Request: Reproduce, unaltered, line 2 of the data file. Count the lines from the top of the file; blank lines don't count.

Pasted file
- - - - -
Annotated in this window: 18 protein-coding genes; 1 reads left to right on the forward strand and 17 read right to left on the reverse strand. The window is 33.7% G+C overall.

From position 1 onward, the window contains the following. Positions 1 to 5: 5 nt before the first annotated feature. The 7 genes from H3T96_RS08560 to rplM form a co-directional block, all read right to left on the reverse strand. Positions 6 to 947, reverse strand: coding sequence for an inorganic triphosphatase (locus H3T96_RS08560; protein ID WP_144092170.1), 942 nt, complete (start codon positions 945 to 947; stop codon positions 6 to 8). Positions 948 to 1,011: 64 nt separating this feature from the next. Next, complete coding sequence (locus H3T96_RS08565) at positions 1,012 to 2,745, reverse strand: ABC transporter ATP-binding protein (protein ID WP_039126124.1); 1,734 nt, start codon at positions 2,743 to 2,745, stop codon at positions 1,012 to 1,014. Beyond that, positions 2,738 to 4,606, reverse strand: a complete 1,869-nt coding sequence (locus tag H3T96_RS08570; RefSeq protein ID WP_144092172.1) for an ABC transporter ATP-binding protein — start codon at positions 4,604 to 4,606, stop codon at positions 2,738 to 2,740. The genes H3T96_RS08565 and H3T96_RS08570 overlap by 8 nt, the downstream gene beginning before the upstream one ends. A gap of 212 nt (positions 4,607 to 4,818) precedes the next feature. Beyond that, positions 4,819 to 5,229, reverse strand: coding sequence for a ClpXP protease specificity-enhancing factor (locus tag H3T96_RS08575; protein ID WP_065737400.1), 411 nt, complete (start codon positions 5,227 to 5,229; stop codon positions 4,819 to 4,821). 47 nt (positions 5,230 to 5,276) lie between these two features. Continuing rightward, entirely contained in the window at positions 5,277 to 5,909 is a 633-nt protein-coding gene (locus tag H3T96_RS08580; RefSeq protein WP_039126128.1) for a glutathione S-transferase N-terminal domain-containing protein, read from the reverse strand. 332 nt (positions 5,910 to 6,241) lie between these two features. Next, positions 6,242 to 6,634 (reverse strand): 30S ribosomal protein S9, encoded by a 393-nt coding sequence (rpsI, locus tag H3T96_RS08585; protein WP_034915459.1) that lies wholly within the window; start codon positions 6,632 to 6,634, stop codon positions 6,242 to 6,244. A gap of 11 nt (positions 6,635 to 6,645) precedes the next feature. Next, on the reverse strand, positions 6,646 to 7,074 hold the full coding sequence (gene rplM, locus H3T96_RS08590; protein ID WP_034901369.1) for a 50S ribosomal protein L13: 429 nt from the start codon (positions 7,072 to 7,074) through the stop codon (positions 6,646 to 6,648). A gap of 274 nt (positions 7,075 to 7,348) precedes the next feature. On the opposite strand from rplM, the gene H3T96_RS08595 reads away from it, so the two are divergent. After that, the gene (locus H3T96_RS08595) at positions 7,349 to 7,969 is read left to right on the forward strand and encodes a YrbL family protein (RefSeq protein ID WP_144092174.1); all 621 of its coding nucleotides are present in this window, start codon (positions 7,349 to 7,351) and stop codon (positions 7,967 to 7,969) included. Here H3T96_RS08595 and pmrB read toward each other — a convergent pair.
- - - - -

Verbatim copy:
From position 1 onward, the window contains the following. Positions 1 to 5: 5 nt before the first annotated feature. The 7 genes from H3T96_RS08560 to rplM form a co-directional block, all read right to left on the reverse strand. Positions 6 to 947, reverse strand: coding sequence for an inorganic triphosphatase (locus H3T96_RS08560; protein ID WP_144092170.1), 942 nt, complete (start codon positions 945 to 947; stop codon positions 6 to 8). Positions 948 to 1,011: 64 nt separating this feature from the next. Next, complete coding sequence (locus H3T96_RS08565) at positions 1,012 to 2,745, reverse strand: ABC transporter ATP-binding protein (protein ID WP_039126124.1); 1,734 nt, start codon at positions 2,743 to 2,745, stop codon at positions 1,012 to 1,014. Beyond that, positions 2,738 to 4,606, reverse strand: a complete 1,869-nt coding sequence (locus tag H3T96_RS08570; RefSeq protein ID WP_144092172.1) for an ABC transporter ATP-binding protein — start codon at positions 4,604 to 4,606, stop codon at positions 2,738 to 2,740. The genes H3T96_RS08565 and H3T96_RS08570 overlap by 8 nt, the downstream gene beginning before the upstream one ends. A gap of 212 nt (positions 4,607 to 4,818) precedes the next feature. Beyond that, positions 4,819 to 5,229, reverse strand: coding sequence for a ClpXP protease specificity-enhancing factor (locus tag H3T96_RS08575; protein ID WP_065737400.1), 411 nt, complete (start codon positions 5,227 to 5,229; stop codon positions 4,819 to 4,821). 47 nt (positions 5,230 to 5,276) lie between these two features. Continuing rightward, entirely contained in the window at positions 5,277 to 5,909 is a 633-nt protein-coding gene (locus tag H3T96_RS08580; RefSeq protein WP_039126128.1) for a glutathione S-transferase N-terminal domain-containing protein, read from the reverse strand. 332 nt (positions 5,910 to 6,241) lie between these two features. Next, positions 6,242 to 6,634 (reverse strand): 30S ribosomal protein S9, encoded by a 393-nt coding sequence (rpsI, locus tag H3T96_RS08585; protein WP_034915459.1) that lies wholly within the window; start codon positions 6,632 to 6,634, stop codon positions 6,242 to 6,244. A gap of 11 nt (positions 6,635 to 6,645) precedes the next feature. Next, on the reverse strand, positions 6,646 to 7,074 hold the full coding sequence (gene rplM, locus H3T96_RS08590; protein ID WP_034901369.1) for a 50S ribosomal protein L13: 429 nt from the start codon (positions 7,072 to 7,074) through the stop codon (positions 6,646 to 6,648). A gap of 274 nt (positions 7,075 to 7,348) precedes the next feature. On the opposite strand from rplM, the gene H3T96_RS08595 reads away from it, so the two are divergent. After that, the gene (locus H3T96_RS08595) at positions 7,349 to 7,969 is read left to right on the forward strand and encodes a YrbL family protein (RefSeq protein ID WP_144092174.1); all 621 of its coding nucleotides are present in this window, start codon (positions 7,349 to 7,351) and stop codon (positions 7,967 to 7,969) included. Here H3T96_RS08595 and pmrB read toward each other — a convergent pair.